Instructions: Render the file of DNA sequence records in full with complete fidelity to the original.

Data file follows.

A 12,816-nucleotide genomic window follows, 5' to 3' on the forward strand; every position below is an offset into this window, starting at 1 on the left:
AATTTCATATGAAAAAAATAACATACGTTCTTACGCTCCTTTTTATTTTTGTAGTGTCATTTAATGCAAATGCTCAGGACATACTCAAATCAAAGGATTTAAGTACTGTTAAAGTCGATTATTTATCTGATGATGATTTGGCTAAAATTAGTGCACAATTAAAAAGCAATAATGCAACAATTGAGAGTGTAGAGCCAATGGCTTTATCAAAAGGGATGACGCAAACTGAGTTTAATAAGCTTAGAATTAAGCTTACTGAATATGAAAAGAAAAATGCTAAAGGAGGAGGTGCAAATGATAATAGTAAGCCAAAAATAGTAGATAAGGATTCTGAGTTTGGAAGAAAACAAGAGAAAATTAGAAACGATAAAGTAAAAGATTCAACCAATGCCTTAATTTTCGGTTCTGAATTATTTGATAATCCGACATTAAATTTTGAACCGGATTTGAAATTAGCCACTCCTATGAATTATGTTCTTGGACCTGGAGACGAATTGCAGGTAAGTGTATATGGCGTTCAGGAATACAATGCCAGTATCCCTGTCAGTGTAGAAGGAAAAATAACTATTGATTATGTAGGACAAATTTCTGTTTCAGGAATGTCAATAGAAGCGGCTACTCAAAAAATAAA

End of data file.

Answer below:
A 12,816-nucleotide genomic window follows, 5' to 3' on the forward strand; every position below is an offset into this window, starting at 1 on the left:
AATTTCATATGAAAAAAATAACATACGTTCTTACGCTCCTTTTTATTTTTGTAGTGTCATTTAATGCAAATGCTCAGGACATACTCAAATCAAAGGATTTAAGTACTGTTAAAGTCGATTATTTATCTGATGATGATTTGGCTAAAATTAGTGCACAATTAAAAAGCAATAATGCAACAATTGAGAGTGTAGAGCCAATGGCTTTATCAAAAGGGATGACGCAAACTGAGTTTAATAAGCTTAGAATTAAGCTTACTGAATATGAAAAGAAAAATGCTAAAGGAGGAGGTGCAAATGATAATAGTAAGCCAAAAATAGTAGATAAGGATTCTGAGTTTGGAAGAAAACAAGAGAAAATTAGAAACGATAAAGTAAAAGATTCAACCAATGCCTTAATTTTCGGTTCTGAATTATTTGATAATCCGACATTAAATTTTGAACCGGATTTGAAATTAGCCACTCCTATGAATTATGTTCTTGGACCTGGAGACGAATTGCAGGTAAGTGTATATGGCGTTCAGGAATACAATGCCAGTATCCCTGTCAGTGTAGAAGGAAAAATAACTATTGATTATGTAGGACAAATTTCTGTTTCAGGAATGTCAATAGAAGCGGCTACTCAAAAAATAAA